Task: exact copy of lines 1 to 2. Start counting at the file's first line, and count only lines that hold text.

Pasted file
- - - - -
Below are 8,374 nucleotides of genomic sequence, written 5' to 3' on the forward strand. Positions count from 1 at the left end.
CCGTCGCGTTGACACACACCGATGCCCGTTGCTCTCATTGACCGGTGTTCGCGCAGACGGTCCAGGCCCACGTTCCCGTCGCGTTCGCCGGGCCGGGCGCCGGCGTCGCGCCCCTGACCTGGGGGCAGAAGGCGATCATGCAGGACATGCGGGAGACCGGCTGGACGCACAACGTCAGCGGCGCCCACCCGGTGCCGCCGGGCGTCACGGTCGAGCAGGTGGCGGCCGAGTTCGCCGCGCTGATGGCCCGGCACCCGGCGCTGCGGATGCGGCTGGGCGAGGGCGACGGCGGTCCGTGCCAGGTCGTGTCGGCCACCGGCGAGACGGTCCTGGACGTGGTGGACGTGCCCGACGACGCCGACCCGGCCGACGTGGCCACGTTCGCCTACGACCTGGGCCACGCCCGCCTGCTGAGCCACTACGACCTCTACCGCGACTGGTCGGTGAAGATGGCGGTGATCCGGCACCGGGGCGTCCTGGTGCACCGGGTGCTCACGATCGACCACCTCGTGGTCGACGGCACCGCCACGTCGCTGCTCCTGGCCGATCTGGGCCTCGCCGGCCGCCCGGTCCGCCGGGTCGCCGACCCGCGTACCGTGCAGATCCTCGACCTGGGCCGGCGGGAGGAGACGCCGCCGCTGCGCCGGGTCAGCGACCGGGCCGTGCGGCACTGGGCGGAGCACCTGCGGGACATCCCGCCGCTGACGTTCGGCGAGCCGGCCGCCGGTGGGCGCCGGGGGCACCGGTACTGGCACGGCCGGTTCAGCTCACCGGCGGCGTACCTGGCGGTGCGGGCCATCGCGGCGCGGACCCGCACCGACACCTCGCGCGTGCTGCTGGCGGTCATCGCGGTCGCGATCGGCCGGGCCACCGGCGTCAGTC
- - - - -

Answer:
Below are 8,374 nucleotides of genomic sequence, written 5' to 3' on the forward strand. Positions count from 1 at the left end.
CCGTCGCGTTGACACACACCGATGCCCGTTGCTCTCATTGACCGGTGTTCGCGCAGACGGTCCAGGCCCACGTTCCCGTCGCGTTCGCCGGGCCGGGCGCCGGCGTCGCGCCCCTGACCTGGGGGCAGAAGGCGATCATGCAGGACATGCGGGAGACCGGCTGGACGCACAACGTCAGCGGCGCCCACCCGGTGCCGCCGGGCGTCACGGTCGAGCAGGTGGCGGCCGAGTTCGCCGCGCTGATGGCCCGGCACCCGGCGCTGCGGATGCGGCTGGGCGAGGGCGACGGCGGTCCGTGCCAGGTCGTGTCGGCCACCGGCGAGACGGTCCTGGACGTGGTGGACGTGCCCGACGACGCCGACCCGGCCGACGTGGCCACGTTCGCCTACGACCTGGGCCACGCCCGCCTGCTGAGCCACTACGACCTCTACCGCGACTGGTCGGTGAAGATGGCGGTGATCCGGCACCGGGGCGTCCTGGTGCACCGGGTGCTCACGATCGACCACCTCGTGGTCGACGGCACCGCCACGTCGCTGCTCCTGGCCGATCTGGGCCTCGCCGGCCGCCCGGTCCGCCGGGTCGCCGACCCGCGTACCGTGCAGATCCTCGACCTGGGCCGGCGGGAGGAGACGCCGCCGCTGCGCCGGGTCAGCGACCGGGCCGTGCGGCACTGGGCGGAGCACCTGCGGGACATCCCGCCGCTGACGTTCGGCGAGCCGGCCGCCGGTGGGCGCCGGGGGCACCGGTACTGGCACGGCCGGTTCAGCTCACCGGCGGCGTACCTGGCGGTGCGGGCCATCGCGGCGCGGACCCGCACCGACACCTCGCGCGTGCTGCTGGCGGTCATCGCGGTCGCGATCGGCCGGGCCACCGGCGTCAGTC